What You Need to Know: The Link Between Hearing Loss and Dementia
To mark World Alzheimer’s Day this year we’ve put together important guidance on how to look after your hearing health and live well for longer. Most people don’t know that hearing loss is correlated with cognitive decline and dementia, and that there’s lots you can do now to potentially reduce your risk.
Improving hearing health starts with awareness and understanding. Together, we can work towards tackling this hugely important issue. So let's spread the word and share this important information.
To celebrate our partnership with the Alzheimer's Society we are offering a special 50% discount to say thanks for helping us raise awareness of this issue.
Our Hearing and Why It Matters
Our hearing is a key part of life that connects us to the people and world around us, yet many of us will be impacted by hearing loss in our lifetimes.
Currently, 1 in 5 adults in the UK already experience hearing loss but with the rise in noise exposure and unsafe listening habits these numbers are set to rise rapidly. Hearing loss is a big problem and most people are unaware that it affects much more than just our hearing.
Research indicates that:
Mild hearing loss doubles the risk of developing dementia
Moderate hearing loss triples the risk of developing dementia
Severe hearing loss increases the risk up to five times
What can we do about it?
Research published in The Lancet medical journal in 2017 indicates that hearing loss is the biggest potentially modifiable risk factor for dementia - something we can change to reduce risk. In fact, unaddressed hearing loss could be responsible for 9% of all dementias. This is huge, yet most people aren’t aware of these simple facts. It’s time to spread the word and take hearing health more seriously.
There are 2 key ways that we can look after our hearing health and reduce the impacts of hearing loss on our quality of life:
Protection and prevention
Stimulating our auditory system
Protection & Prevention
Have you had your ears ring after going to a gig? Or turned up your headphone volume to cover up the background noise?
of young adults are at risk of hearing loss from unsafe listening.
Noise exposure is the second biggest cause of hearing loss and it is largely avoidable through safe listening measures. Listening safely helps you protect your hearing and look after long-term well-being. Whether you’re relaxing to music at home, enjoying a night out, or keeping busy at work, it’s important to take the time to make sure you’re listening safely.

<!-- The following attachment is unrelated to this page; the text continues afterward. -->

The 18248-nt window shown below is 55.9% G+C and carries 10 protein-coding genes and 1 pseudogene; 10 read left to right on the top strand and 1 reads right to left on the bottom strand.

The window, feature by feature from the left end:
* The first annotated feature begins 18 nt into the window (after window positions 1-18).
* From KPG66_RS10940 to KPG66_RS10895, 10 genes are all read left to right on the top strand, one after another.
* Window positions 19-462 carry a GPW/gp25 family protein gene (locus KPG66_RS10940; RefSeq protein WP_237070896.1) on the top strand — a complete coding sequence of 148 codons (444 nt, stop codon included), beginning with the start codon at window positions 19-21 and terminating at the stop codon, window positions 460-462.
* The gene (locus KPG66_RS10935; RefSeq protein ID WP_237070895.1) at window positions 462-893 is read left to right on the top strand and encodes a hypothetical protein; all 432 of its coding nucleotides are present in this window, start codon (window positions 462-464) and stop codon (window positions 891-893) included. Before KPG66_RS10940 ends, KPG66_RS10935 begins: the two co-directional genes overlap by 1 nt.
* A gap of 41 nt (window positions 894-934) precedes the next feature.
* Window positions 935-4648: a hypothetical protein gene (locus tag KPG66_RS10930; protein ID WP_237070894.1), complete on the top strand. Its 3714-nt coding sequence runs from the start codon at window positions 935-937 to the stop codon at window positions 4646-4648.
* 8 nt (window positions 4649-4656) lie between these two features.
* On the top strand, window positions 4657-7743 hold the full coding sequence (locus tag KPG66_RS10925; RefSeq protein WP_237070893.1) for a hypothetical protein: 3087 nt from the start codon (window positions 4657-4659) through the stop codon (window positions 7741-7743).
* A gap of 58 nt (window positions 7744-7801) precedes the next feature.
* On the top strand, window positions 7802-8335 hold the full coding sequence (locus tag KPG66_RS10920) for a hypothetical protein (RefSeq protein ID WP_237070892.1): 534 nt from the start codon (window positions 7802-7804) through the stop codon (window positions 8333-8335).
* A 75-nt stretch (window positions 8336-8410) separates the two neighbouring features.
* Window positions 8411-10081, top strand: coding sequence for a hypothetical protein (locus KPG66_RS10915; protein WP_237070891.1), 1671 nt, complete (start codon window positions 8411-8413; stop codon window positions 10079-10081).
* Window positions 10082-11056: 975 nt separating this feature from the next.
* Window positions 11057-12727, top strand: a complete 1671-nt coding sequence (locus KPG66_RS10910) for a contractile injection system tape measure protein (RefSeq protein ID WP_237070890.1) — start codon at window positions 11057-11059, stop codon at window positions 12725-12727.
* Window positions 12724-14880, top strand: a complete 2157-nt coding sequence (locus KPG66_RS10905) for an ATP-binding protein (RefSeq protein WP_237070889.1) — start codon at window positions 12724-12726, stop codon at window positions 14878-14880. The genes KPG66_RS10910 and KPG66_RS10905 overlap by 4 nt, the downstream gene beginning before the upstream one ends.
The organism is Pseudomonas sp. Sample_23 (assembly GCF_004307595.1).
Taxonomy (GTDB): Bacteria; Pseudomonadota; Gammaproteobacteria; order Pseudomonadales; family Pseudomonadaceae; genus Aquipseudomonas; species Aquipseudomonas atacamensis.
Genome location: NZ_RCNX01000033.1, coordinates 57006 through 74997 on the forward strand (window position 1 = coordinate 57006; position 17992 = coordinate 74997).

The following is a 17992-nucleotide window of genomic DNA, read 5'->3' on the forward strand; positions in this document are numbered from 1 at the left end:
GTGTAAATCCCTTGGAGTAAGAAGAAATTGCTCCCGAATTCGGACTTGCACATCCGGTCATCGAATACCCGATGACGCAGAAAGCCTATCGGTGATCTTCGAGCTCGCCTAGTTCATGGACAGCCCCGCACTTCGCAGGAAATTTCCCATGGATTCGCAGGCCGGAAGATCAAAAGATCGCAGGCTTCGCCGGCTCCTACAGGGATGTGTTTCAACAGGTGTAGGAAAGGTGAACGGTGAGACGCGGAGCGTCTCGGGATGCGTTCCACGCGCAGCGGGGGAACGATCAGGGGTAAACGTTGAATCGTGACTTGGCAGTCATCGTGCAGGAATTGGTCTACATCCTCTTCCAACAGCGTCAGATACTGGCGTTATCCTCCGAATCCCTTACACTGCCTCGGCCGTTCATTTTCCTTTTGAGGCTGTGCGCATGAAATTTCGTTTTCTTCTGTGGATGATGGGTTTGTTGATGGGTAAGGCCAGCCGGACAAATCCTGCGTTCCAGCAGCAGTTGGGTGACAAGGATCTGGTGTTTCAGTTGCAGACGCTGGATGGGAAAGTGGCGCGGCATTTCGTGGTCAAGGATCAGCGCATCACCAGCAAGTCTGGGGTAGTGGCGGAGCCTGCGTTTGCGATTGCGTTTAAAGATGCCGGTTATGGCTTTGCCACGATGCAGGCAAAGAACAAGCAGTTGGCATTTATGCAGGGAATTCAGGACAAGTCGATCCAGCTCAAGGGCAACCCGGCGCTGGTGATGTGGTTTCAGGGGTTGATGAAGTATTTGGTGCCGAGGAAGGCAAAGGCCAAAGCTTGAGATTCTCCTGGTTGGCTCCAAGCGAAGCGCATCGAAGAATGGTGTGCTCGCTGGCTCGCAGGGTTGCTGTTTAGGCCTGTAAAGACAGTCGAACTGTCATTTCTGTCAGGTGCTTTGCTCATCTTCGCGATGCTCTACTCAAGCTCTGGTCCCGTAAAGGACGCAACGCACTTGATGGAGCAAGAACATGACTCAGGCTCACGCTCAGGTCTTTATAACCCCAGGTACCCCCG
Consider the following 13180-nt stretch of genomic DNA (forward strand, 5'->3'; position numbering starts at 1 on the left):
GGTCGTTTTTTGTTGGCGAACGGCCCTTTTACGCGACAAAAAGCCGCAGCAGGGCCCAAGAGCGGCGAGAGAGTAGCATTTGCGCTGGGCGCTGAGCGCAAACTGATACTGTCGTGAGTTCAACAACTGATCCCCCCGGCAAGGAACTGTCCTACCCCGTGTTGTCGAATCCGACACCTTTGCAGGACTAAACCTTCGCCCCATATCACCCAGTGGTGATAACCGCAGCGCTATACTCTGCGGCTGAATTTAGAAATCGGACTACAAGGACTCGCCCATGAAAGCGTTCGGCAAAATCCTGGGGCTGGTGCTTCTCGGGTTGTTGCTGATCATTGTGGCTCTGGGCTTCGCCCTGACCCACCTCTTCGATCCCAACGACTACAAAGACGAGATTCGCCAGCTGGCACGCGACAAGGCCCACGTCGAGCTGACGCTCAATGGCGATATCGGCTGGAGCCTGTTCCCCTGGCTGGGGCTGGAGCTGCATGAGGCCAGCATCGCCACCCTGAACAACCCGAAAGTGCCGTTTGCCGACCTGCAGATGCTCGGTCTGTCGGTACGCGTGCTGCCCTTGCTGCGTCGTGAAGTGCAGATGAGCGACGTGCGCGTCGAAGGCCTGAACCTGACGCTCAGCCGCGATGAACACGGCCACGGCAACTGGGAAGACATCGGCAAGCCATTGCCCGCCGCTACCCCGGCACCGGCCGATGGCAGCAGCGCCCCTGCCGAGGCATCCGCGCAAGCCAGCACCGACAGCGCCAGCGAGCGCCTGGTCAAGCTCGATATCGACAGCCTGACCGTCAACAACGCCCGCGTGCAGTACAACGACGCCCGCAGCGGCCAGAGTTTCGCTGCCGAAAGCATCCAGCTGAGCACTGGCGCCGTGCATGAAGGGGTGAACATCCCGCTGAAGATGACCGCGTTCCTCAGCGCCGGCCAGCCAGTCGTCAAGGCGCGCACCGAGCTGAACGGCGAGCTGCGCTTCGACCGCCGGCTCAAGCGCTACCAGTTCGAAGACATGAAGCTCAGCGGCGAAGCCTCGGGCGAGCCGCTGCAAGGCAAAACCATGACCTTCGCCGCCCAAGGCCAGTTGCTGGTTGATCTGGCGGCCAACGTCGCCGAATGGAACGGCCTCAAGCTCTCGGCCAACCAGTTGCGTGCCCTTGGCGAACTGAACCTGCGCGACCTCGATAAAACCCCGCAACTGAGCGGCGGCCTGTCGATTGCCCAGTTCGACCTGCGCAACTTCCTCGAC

Tips for Listening Safely
Wear gig plugs - these are designed to reduce the volume and impact of sound while maintaining the quality and clarity of the music.
Avoid speakers - stay away from sources of loud noise during large events.
Take regular breaks - spending breaks in quiet spaces gives your ears a chance to rest and recover.
Rest your ears for 24 hours after - this gives your ears a chance to recuperate.
In the Workplace
Set your headphone volume level in a quiet space away from other competing noises.
Clean headsets regularly and avoid pooling with others to minimise the risk of infection.
For single-sided headphones, switch between both ears to avoid fatigue.
Wear hearing protection in loud workplaces - ear plugs and ear muffs reduce the noise level of sounds to keep your ears safe. Respect the rule and protective measures provided by your employer, they are there for a reason.
Follow the 60/60 rule - don’t listen at more than 60% of the maximum volume and take a break every 60 minutes.
Don’t turn the volume up - competing background noise means we may not realise how loud we’re actually listening.
Consider investing in noise-cancelling headphones - these reduce the background noise and lower the volume we need to listen at to hear clearly.
Take regular breaks - frequent breaks in a quiet space give your ears a chance to rest and recover.
Remember, a noise could be doing damage if
You have to raise your voice to talk to the people around you
You struggle to hear what people nearby are saying
It hurts your ears, or you have ringing in your ears afterwards
Stimulating Our Auditory System
Did you know that most of our hearing actually happens in the brain? It’s our ears that pick up sound waves while it’s the brain that turns them into meaningful sounds.
When we experience hearing loss it can make it much more challenging to understand the sounds going on around us. This is where auditory training comes in - recent studies have shown that regularly practising and stimulating our hearing skills can help them to improve and become more efficient at processing sounds.
eargym’s immersive training games are designed to stimulate your auditory system, the parts of the brain responsible for hearing, and improve your ability to hear better for a more enjoyable auditory experience in everyday life.
Start your journey to better hearing health today
Discover your hearing
Find out your hearing age and what your strongest hearing skill is.
Improve your hearing experience
Practise your hearing skills with fun and immersive training games
Learn more about hearing health
Boost your knowledge with tips on how to look after your hearing health.
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